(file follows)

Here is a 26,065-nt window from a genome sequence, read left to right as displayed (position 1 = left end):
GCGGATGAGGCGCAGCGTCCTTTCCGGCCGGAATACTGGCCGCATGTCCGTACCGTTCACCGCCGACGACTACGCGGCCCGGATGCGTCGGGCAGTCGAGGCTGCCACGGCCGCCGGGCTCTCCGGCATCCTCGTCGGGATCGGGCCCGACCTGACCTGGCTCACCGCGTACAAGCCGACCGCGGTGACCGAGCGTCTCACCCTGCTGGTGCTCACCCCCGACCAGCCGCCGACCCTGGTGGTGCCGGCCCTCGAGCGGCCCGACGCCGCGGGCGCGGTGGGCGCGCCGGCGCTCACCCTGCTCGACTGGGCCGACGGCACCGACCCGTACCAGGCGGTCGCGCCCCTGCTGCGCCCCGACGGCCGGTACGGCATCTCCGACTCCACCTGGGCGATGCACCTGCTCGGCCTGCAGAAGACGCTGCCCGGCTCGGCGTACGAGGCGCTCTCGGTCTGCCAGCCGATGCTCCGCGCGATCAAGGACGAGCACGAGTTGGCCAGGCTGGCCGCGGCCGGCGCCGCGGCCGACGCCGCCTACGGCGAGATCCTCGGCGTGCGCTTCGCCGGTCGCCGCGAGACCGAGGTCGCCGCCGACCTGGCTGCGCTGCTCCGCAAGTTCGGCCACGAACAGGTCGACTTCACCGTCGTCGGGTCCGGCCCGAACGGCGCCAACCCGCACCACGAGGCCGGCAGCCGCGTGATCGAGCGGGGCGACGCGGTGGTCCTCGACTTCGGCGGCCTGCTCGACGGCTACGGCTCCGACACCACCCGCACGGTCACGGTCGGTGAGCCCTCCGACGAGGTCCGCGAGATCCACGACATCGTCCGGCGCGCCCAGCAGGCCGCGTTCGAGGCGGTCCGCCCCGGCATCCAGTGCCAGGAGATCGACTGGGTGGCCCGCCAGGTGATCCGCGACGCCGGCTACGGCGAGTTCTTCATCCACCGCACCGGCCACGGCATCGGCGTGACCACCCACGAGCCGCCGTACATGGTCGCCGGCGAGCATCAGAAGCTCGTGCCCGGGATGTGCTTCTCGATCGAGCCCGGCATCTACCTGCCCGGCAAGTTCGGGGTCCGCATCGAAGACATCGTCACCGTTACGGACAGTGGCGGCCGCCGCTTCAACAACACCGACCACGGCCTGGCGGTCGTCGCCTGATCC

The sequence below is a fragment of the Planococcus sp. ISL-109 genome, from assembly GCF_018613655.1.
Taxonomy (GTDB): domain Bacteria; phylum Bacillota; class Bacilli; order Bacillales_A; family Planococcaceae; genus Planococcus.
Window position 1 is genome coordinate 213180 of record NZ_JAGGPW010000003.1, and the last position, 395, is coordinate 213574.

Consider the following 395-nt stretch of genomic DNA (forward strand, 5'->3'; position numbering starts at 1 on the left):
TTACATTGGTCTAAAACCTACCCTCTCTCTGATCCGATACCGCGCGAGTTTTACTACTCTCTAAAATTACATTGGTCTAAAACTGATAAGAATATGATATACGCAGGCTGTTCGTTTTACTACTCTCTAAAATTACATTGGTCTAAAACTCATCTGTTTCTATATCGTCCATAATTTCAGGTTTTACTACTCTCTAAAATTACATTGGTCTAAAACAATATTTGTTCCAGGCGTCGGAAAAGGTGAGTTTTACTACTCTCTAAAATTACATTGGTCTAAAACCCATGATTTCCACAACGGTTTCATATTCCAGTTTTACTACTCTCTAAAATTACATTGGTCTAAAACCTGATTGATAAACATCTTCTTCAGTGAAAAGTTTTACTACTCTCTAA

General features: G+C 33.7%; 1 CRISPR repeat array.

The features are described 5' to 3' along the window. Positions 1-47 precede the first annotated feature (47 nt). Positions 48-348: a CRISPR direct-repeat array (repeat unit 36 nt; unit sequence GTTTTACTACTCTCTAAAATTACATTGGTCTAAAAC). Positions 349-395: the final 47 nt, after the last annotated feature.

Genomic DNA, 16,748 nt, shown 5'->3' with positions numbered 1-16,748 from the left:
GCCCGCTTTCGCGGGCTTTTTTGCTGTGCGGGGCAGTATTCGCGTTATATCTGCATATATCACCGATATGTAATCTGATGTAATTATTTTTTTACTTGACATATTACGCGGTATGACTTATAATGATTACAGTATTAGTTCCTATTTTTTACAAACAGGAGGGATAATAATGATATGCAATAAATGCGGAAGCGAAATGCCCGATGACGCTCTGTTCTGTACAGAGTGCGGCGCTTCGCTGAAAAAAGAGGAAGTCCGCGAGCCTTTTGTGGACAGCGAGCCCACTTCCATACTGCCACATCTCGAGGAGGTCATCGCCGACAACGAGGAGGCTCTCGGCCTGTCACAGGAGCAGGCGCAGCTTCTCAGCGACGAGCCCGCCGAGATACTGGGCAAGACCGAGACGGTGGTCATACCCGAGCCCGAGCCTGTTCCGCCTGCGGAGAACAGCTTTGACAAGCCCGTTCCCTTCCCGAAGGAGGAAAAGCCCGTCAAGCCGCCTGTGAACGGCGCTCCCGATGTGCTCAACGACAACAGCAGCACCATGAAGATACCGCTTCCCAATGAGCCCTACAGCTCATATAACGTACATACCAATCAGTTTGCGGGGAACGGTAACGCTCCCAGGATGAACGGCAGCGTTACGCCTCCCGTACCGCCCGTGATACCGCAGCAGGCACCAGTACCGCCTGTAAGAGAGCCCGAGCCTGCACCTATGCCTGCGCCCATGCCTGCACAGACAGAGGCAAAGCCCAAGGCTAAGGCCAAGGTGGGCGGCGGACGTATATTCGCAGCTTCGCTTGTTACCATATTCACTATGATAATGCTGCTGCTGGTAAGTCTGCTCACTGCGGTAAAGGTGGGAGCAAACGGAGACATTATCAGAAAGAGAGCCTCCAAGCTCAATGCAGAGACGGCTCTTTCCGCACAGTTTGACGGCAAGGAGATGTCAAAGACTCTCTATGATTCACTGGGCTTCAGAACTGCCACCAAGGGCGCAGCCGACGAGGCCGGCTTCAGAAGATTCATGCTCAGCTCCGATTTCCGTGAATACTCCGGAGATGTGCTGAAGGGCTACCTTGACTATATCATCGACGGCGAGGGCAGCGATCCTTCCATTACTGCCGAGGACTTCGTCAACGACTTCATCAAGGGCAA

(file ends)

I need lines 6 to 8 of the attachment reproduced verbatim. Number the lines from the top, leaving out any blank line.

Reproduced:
Consider the following 395-nt stretch of genomic DNA (forward strand, 5'->3'; position numbering starts at 1 on the left):
TTACATTGGTCTAAAACCTACCCTCTCTCTGATCCGATACCGCGCGAGTTTTACTACTCTCTAAAATTACATTGGTCTAAAACTGATAAGAATATGATATACGCAGGCTGTTCGTTTTACTACTCTCTAAAATTACATTGGTCTAAAACTCATCTGTTTCTATATCGTCCATAATTTCAGGTTTTACTACTCTCTAAAATTACATTGGTCTAAAACAATATTTGTTCCAGGCGTCGGAAAAGGTGAGTTTTACTACTCTCTAAAATTACATTGGTCTAAAACCCATGATTTCCACAACGGTTTCATATTCCAGTTTTACTACTCTCTAAAATTACATTGGTCTAAAACCTGATTGATAAACATCTTCTTCAGTGAAAAGTTTTACTACTCTCTAA

General features: G+C 33.7%; 1 CRISPR repeat array.